|Employment market critically short of young blood, illustration photo|
Pham Van Tuan, a recruitment agent at Foxconn in Bac Giang province told VIR that the company currently faces difficulties in recruiting labourers – a problem that does not only affect newly-established manufacturers but also existing ones with plans to expand operations.
Tuan said that although his company is well known and offers a competitive salary, it faces tremendous hurdles in enlisting a large workforce, especially skilled workers. For example, the company would like to send 500-700 people to Nanning – the capital of Guangxi province in China – to join a six-month training course.
“Workers who are extra-trained oversea will be paid a much higher salary and they may become team leaders after coming back to Vietnam. However, many seem to be reluctant about this opportunity as they are concerned about the pandemic and do not want to be away from home for a long time,” Tuan said.
“At first, we issued the criterion that candidates must have either a university or associate decree but failed to collect enough candidates. Even after removing this requirement, we have just received a small number of applications,” he added.
Meanwhile, even recruiting unskilled workers remains a challenge for enterprises. According to Nguyen Thi Thu Huyen, a recruiter at Fuhong Precision Component Co., Ltd., a subsidiary of Foxconn, the company has the demand for around 10,000 labourers to serve its expansion plans.
“To attract enough people, the company cooperated with job service centres in Bac Giang and Bac Ninh provinces and also organised job festivals. Besides this, Fuhong deployed large-scale information campaigns around its headquarters while simultaneously issuing this information on social networks – all of which included an attractive salary offer. However, until now, we have not received enough interest,” Huyen said.
Recruitment issues like these come during a time when nearly 60 per cent of Vietnam’s employers have plans to recruit more workers despite the ongoing impact of the pandemic, according to the latest ManpowerGroup Vietnam’s 2021 Employment Outlook survey.
The survey showed that the outlook is very positive, with up to 66 per cent of employers expecting their recruitment plans to increase within the next three months, followed by 22 per cent foreseeing such plans for the next six months.
Nguyen Dinh Nam, founder and CEO of investment consultancy IPA Vietnam, told VIR that investors in the manufacturing and processing sector will start to look for labourers after they finish administrative procedures and start construction of their facilities. Previously, recruitment often took 25-30 per cent of the time needed for setting up manufacturing and trading operations, but in recent years, this rate has gone up to 40-50 per cent.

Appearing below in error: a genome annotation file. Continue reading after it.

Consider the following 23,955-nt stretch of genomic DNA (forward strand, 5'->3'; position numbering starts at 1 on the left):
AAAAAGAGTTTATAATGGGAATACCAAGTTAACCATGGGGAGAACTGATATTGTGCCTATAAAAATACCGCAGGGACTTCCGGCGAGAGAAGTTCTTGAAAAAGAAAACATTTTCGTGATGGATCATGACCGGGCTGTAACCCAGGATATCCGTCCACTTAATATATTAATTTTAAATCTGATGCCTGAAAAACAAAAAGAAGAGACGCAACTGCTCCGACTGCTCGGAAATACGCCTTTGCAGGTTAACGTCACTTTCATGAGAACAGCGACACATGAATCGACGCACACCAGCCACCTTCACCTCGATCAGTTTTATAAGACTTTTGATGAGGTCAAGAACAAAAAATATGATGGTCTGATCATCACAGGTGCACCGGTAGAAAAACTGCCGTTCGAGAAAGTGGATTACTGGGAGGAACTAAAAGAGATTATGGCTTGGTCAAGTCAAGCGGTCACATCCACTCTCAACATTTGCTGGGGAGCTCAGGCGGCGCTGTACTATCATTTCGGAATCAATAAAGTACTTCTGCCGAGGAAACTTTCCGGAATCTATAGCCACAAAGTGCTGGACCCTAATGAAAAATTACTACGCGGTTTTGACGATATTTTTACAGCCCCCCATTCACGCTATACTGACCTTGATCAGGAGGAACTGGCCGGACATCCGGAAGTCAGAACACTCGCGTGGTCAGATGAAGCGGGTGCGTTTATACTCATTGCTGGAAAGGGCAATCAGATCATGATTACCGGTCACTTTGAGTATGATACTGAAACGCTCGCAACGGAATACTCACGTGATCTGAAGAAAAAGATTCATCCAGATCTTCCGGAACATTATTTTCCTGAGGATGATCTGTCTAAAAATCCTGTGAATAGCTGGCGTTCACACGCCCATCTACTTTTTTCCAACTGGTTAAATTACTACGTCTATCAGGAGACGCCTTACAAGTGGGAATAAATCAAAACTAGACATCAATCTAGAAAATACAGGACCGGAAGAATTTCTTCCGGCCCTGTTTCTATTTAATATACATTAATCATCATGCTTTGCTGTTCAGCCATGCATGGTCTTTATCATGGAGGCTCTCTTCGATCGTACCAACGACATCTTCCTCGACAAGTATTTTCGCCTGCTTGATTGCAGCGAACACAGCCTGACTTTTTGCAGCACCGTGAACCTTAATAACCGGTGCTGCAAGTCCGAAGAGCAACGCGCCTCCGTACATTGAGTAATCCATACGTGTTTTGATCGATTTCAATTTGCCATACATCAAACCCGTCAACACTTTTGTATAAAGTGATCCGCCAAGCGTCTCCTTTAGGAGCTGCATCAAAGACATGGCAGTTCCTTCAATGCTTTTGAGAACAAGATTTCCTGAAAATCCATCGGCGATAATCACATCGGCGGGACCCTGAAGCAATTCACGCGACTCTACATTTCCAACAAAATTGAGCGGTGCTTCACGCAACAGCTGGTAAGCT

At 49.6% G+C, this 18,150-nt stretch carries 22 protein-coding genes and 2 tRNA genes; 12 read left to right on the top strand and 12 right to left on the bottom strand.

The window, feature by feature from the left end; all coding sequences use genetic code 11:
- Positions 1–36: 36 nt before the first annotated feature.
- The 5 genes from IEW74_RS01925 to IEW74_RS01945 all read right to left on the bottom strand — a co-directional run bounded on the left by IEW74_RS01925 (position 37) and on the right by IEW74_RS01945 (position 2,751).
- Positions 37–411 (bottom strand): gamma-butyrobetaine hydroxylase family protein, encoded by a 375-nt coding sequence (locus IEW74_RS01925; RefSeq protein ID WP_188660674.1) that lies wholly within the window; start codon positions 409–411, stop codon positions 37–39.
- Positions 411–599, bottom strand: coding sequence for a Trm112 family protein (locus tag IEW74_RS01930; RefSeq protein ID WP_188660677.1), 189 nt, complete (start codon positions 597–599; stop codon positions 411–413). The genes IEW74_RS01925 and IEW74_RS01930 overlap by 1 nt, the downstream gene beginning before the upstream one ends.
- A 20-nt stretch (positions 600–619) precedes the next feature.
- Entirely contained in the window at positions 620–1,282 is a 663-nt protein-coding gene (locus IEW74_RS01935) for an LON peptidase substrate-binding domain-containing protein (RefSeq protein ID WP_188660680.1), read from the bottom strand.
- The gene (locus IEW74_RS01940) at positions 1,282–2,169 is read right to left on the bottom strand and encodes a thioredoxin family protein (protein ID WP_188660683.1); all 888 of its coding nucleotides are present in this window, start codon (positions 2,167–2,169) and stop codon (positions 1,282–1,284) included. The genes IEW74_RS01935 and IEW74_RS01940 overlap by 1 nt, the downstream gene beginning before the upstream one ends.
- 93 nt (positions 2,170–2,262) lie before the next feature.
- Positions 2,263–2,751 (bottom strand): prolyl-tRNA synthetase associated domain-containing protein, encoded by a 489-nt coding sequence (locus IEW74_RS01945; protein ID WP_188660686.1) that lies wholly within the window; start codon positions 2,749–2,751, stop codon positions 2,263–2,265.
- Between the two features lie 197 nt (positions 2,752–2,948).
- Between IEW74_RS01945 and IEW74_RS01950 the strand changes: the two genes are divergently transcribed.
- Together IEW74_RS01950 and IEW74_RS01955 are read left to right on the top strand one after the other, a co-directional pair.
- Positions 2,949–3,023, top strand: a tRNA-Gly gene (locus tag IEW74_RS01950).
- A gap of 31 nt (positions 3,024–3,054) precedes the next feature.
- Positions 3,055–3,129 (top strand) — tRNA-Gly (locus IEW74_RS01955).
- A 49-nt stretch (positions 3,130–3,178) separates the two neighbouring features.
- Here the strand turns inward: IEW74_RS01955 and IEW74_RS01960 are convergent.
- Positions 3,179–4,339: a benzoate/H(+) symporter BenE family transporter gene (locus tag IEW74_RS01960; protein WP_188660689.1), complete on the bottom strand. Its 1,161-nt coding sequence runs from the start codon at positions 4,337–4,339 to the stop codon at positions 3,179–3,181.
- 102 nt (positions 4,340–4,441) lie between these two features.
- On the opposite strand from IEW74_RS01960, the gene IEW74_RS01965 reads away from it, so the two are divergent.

“The increase of foreign investment capital and the development of local manufacturing and service enterprises have led to this soaring demand for labour. Almost all unskilled labourers are lured towards large groups such as Samsung and LG,” Nam said.
“Besides that, the deficiency of labour is even more serious at the senior level as the majority wants to work in large cities instead of their hometowns or in remote provinces,” he added.
Being aware of these difficulties, the 13th National Party Congress’ resolution clarified that human resources development continues to be one of three major strategies to realise the country’s socioeconomic development targets until 2025.
The resolution mentioned that it is necessary to promote human resources development, including a high-quality workforce. It must be a priority to comprehensively improve the education sector’s quality by building incentive policies for talented people. In addition, the role and application of science and technology must be enhanced.
Quang Ninh in the north is one of the pioneering provinces that has been focusing on increasing its human resources. In the last six years, the province allocated VND806 billion ($35 million) from its budget to invest and upgrade education and training facilities. For example, the province poured VND480.2 million ($21,000) in materials and facilities for Halong University. In addition, the province will continue to invest VND544.5 million ($23,500) for the project’s second phase, which is to be implemented until 2025.
Like Quang Ninh, other cities and provinces are proactively preparing their workforces to call for investment projects. In a recent working session with a representative of Foxconn Singapore, which has plans to develop a $1.3-billion project to produce electronic parts for Apple in the central province of Thanh Hoa, Do Minh Tuan, Chairman of the provincial People’s Committee said, “It is a large-scale project and Thanh Hoa has prepared its human resources and infrastructure to welcome the project.”
By Oanh Nguyen